Designating the first of a generation to become a citizen in a new country
Designating the first of a generation to be born in a country of parents who had immigrated
– a first-generation Canadian whose parents were born on a farm in Vietnam
Designating the first version of a type made available
– first-generation descrambler technology
1. Of or relating to a person or persons whose parents are immigrants.
2. Of or relating to a person or persons whose parents are citizens by birth and whose grandparents are immigrants.
3. Of, relating to, or being the second form or version available to users: a second-generation Web browser.
I had to look up a definition of myself.
First-generation. That’s what I’ve always called myself. But recently I questioned if I was misusing the term. I remember telling a new acquaintance that I was Polish American.
“Oh so your great-grandparents came over?” she said.
“No, my parents.” I responded.
“So your grandparents came on the boat.” She replied.
“No, my parents did. Well, mom via freight boat. Dad came on Pan Am two years later.” I said.
“So you’re Second Generation.” She concluded.
I became puzzled. Was I first-generation or second-generation? My parents arrived in the United States as adults in the mid1960s. My two older brothers and I were born in the United States and grew up bi-lingual and bi-cultural. Was I naively calling myself one thing, when I was actually another? I had to look it up. This was the first time I had to look something up about myself that I didn’t intrinsically know. Who was I telling people I was? And why was it becoming more important for me?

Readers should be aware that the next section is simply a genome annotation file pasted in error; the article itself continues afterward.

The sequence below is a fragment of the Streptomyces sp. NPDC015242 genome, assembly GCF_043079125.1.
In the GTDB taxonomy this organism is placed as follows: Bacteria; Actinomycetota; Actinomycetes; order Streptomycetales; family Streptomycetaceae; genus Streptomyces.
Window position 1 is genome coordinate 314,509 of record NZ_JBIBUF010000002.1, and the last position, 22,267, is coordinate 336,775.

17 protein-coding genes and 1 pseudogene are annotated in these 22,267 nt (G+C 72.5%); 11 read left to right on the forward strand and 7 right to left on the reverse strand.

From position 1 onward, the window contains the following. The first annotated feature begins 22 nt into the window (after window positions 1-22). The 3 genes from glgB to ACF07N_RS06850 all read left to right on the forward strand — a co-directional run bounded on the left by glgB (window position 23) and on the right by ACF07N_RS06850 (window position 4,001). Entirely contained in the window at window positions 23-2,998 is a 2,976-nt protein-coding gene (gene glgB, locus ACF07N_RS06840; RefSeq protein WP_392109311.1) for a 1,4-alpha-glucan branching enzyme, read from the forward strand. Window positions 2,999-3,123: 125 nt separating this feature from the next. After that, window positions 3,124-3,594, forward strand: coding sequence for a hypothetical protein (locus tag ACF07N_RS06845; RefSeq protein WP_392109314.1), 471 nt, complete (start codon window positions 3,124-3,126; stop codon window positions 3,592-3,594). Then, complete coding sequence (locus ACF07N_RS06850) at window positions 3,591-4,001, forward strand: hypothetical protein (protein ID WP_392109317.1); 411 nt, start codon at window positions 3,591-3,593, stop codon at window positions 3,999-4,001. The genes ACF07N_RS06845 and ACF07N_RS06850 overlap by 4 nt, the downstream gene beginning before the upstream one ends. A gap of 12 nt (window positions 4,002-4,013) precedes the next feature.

I guess up until that moment, I hadn’t noted the importance of defining it. I’ve always considered myself first-generation because my brothers and I were the first-generation born in the United States. That makes perfect sense to me. After some research I discovered that technically, my parents, my brothers and I can all refer to ourselves as first-generation. We all share the same definition. At the same time my siblings and I can also jump tracks and be called second-generation too. But who wants to be second in anything? I hereby, proclaim myself as first-generation.
It’s important for me to know so that I am conscious of how closely woven my parents’ past is to my present life. As a child, trying to understand the duality of cultures was like trying to look down at my own nose. The more I understand what defined my parents, the more I understand myself. During a writing workshop two years ago, a teacher assigned us the task of writing our life memoir in only six words.
I wrote: Could have been born in Poland.
Every once in a while that fact floors me.